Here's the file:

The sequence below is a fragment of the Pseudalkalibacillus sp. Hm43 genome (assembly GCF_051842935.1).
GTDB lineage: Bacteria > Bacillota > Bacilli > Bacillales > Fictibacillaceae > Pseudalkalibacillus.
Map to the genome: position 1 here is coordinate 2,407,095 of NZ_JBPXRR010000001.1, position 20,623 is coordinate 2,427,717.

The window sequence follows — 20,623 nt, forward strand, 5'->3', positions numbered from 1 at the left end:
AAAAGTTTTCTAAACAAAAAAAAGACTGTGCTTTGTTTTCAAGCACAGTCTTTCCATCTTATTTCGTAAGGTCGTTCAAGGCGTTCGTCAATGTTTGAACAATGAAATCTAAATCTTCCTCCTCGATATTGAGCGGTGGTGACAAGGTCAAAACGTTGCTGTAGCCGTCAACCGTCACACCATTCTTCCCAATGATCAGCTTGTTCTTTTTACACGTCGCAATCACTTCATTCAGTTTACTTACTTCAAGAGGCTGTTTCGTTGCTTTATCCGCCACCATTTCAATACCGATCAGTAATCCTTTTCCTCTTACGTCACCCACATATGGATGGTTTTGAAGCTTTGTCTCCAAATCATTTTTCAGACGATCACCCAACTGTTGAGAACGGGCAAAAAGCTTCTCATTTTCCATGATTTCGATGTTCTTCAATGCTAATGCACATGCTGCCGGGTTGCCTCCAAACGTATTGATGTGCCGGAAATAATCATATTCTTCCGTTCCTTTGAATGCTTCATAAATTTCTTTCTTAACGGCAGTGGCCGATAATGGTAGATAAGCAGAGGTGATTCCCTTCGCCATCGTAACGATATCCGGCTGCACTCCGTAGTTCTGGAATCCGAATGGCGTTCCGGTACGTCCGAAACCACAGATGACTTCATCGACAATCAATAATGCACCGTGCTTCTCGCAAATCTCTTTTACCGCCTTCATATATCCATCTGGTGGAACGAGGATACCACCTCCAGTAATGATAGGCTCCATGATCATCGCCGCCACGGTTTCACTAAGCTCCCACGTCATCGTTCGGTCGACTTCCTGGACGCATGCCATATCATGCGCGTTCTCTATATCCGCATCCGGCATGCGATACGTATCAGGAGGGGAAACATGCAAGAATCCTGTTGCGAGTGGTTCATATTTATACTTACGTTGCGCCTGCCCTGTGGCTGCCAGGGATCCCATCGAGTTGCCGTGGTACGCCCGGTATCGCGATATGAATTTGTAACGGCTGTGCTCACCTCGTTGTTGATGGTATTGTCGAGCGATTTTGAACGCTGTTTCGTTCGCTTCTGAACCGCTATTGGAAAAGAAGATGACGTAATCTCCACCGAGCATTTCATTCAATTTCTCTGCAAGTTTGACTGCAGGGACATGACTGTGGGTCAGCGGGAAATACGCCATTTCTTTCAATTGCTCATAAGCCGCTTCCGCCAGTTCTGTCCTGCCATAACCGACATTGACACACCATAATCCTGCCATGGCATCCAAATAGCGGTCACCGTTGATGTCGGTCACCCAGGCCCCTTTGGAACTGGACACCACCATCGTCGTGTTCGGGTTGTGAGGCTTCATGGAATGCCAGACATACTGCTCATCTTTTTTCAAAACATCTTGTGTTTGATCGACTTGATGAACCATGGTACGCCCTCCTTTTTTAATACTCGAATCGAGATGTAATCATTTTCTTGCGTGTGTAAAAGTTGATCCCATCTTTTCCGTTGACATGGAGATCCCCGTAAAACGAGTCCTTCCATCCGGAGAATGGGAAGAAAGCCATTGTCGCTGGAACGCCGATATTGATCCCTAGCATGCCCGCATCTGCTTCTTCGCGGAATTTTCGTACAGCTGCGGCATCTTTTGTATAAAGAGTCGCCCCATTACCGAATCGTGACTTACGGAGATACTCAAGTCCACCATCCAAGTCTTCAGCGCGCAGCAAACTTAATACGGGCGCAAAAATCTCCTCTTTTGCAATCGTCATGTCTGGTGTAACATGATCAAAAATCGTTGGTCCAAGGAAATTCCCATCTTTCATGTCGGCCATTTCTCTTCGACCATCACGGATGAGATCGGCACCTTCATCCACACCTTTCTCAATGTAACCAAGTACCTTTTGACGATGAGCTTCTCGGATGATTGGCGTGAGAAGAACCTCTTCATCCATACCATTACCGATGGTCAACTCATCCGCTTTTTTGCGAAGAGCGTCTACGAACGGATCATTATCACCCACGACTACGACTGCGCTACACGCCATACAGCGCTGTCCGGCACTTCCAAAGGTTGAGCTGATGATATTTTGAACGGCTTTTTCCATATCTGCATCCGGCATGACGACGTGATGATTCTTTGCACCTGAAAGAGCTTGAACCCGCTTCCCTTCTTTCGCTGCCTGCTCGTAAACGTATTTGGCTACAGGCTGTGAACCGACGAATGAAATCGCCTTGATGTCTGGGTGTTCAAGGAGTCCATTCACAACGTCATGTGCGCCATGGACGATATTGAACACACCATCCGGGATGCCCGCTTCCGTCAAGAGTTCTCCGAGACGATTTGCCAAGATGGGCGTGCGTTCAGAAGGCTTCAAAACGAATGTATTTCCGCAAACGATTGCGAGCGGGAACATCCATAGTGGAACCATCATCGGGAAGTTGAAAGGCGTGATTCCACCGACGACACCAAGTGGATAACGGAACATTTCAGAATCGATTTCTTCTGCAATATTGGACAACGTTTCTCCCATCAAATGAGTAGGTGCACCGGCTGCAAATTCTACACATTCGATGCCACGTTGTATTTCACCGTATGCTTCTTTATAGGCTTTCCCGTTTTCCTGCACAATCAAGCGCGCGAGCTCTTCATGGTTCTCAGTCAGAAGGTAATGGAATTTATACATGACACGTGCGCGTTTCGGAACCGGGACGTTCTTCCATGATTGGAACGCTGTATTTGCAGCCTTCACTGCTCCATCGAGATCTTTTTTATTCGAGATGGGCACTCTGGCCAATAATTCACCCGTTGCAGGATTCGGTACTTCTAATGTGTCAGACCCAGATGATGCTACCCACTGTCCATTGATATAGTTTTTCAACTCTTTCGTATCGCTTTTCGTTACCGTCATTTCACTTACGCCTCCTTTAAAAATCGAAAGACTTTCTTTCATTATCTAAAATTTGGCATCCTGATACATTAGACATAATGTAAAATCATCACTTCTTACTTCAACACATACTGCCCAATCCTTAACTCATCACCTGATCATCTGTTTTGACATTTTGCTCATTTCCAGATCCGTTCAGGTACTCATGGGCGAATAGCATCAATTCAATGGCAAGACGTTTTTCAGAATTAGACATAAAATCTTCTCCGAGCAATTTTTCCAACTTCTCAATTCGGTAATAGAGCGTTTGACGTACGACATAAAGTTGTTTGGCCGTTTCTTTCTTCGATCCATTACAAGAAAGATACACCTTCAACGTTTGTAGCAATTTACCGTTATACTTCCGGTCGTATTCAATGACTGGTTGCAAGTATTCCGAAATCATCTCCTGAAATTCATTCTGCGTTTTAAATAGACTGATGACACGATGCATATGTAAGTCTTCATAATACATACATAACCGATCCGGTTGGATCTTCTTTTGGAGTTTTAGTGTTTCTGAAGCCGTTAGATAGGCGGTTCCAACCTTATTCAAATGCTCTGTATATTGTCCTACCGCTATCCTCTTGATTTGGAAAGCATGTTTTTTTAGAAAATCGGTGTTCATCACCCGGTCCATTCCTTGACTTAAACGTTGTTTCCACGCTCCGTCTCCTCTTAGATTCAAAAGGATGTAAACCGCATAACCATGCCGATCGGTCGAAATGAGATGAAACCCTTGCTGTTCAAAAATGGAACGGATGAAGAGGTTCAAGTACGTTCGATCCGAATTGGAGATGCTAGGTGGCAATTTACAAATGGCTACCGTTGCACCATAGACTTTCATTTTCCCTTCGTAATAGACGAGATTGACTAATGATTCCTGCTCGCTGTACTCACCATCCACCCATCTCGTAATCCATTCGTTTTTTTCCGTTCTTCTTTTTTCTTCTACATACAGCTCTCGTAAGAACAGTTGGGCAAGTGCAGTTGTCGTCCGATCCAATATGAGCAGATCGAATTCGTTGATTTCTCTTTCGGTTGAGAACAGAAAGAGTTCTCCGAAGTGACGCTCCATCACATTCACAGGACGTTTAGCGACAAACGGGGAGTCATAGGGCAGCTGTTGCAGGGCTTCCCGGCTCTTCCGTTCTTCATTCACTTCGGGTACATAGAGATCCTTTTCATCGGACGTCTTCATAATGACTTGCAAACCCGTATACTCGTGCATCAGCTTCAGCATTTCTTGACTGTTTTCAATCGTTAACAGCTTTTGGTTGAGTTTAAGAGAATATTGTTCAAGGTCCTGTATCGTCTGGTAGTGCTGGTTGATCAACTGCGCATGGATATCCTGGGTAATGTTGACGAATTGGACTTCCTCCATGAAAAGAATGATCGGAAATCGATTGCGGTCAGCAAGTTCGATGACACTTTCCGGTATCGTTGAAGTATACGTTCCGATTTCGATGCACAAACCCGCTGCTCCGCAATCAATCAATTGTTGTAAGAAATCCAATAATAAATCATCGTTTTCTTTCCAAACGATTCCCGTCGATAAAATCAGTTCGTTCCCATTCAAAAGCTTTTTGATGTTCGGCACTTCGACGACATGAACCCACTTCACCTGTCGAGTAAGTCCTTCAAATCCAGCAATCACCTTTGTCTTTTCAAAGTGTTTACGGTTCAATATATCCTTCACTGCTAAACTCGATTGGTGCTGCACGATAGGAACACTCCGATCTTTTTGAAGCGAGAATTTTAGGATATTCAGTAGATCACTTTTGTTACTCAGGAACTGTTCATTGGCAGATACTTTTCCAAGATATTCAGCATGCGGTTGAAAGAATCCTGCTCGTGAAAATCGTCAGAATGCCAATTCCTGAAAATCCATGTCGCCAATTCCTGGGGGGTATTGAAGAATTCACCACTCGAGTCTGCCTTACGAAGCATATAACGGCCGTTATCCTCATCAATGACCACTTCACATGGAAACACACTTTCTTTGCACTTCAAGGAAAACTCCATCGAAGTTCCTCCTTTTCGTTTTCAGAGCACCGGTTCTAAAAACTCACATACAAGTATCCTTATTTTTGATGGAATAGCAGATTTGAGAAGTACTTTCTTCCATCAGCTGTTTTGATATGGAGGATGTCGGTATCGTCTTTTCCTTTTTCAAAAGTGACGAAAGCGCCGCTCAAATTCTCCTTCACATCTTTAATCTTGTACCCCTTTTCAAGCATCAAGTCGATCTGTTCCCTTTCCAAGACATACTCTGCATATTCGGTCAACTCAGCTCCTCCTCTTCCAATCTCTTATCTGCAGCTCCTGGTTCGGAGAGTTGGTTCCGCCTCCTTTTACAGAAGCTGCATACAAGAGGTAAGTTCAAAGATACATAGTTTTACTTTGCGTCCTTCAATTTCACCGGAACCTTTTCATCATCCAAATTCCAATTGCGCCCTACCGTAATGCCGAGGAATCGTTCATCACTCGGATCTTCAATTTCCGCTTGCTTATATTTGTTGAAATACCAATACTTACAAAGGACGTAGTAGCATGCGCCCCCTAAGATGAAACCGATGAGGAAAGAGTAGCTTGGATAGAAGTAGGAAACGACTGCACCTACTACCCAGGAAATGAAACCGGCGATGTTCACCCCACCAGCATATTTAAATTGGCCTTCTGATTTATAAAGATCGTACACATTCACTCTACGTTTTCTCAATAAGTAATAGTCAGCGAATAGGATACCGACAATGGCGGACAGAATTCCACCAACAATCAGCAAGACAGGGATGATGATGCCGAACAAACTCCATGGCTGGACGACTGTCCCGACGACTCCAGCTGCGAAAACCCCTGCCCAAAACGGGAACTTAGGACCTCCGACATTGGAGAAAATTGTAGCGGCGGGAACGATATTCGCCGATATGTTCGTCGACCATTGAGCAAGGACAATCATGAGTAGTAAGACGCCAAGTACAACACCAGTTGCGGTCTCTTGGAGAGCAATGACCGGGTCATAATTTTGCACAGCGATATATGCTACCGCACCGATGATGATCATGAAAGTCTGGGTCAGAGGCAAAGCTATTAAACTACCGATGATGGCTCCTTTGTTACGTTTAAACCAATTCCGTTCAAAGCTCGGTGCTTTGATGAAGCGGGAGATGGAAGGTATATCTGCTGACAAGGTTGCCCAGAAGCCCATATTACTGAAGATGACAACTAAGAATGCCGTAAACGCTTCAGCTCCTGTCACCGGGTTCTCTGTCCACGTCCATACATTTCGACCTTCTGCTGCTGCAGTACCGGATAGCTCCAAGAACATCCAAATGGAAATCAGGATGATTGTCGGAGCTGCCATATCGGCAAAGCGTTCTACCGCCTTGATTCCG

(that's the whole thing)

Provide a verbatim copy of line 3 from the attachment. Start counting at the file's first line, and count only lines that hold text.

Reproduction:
Map to the genome: position 1 here is coordinate 2,407,095 of NZ_JBPXRR010000001.1, position 20,623 is coordinate 2,427,717.